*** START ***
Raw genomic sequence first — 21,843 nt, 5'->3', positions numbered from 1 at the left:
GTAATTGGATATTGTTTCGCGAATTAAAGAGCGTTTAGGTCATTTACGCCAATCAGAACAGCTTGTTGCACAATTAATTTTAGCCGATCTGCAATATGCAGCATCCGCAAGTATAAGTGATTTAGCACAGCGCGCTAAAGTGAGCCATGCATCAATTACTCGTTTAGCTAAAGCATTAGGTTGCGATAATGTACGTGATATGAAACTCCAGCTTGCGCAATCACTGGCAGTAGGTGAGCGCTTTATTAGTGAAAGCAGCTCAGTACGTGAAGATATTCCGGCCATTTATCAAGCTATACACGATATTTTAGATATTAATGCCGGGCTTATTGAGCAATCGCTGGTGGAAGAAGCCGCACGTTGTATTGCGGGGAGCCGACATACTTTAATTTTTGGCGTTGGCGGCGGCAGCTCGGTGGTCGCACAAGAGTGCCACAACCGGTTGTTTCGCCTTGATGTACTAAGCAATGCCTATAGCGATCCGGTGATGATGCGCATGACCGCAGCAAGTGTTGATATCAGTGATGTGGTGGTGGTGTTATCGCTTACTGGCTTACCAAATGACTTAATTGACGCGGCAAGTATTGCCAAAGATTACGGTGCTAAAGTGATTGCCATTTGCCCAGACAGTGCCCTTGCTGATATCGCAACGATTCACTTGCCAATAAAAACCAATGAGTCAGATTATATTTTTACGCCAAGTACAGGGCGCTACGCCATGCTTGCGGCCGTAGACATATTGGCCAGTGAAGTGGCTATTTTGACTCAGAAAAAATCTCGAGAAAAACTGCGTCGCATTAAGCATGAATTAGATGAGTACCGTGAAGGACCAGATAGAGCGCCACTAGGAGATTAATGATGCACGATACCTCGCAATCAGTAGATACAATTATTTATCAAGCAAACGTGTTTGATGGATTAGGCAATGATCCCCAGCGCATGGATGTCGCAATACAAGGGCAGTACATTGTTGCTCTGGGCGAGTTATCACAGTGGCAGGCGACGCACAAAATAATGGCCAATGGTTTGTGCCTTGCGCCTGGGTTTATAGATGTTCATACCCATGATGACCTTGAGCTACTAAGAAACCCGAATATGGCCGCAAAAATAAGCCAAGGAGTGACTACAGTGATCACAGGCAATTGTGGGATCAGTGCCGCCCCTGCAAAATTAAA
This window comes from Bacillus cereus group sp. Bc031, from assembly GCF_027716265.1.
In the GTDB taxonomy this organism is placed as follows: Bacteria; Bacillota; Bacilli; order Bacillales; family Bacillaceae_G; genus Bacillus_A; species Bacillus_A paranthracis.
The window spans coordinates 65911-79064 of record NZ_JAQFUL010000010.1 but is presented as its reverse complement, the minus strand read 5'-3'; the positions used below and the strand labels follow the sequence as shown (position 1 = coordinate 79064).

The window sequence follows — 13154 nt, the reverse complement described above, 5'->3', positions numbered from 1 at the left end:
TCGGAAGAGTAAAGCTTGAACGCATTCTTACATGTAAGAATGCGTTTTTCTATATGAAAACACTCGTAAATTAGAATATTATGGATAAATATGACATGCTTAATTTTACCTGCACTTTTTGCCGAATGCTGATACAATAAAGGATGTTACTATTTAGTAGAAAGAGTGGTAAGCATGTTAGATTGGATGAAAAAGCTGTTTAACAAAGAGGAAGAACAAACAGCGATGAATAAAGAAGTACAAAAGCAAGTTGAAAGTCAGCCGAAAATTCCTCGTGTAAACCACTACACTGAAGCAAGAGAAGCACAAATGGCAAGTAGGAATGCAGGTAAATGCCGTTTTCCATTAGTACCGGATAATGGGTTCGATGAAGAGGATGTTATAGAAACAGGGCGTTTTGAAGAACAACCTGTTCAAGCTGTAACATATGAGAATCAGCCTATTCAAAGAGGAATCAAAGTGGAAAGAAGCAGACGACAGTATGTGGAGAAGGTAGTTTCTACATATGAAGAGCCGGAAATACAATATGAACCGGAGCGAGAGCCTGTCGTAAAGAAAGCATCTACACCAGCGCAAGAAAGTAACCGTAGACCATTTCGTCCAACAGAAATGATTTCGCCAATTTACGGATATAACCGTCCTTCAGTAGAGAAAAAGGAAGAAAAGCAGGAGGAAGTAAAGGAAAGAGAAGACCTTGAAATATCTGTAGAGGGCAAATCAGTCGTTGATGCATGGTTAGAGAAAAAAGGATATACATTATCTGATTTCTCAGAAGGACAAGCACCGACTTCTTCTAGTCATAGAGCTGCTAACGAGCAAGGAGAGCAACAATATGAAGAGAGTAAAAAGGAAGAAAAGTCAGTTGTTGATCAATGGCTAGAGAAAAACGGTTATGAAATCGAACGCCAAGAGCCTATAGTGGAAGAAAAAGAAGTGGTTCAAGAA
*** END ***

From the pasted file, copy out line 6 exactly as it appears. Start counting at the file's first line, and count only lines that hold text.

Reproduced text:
The window sequence follows — 13154 nt, the reverse complement described above, 5'->3', positions numbered from 1 at the left end: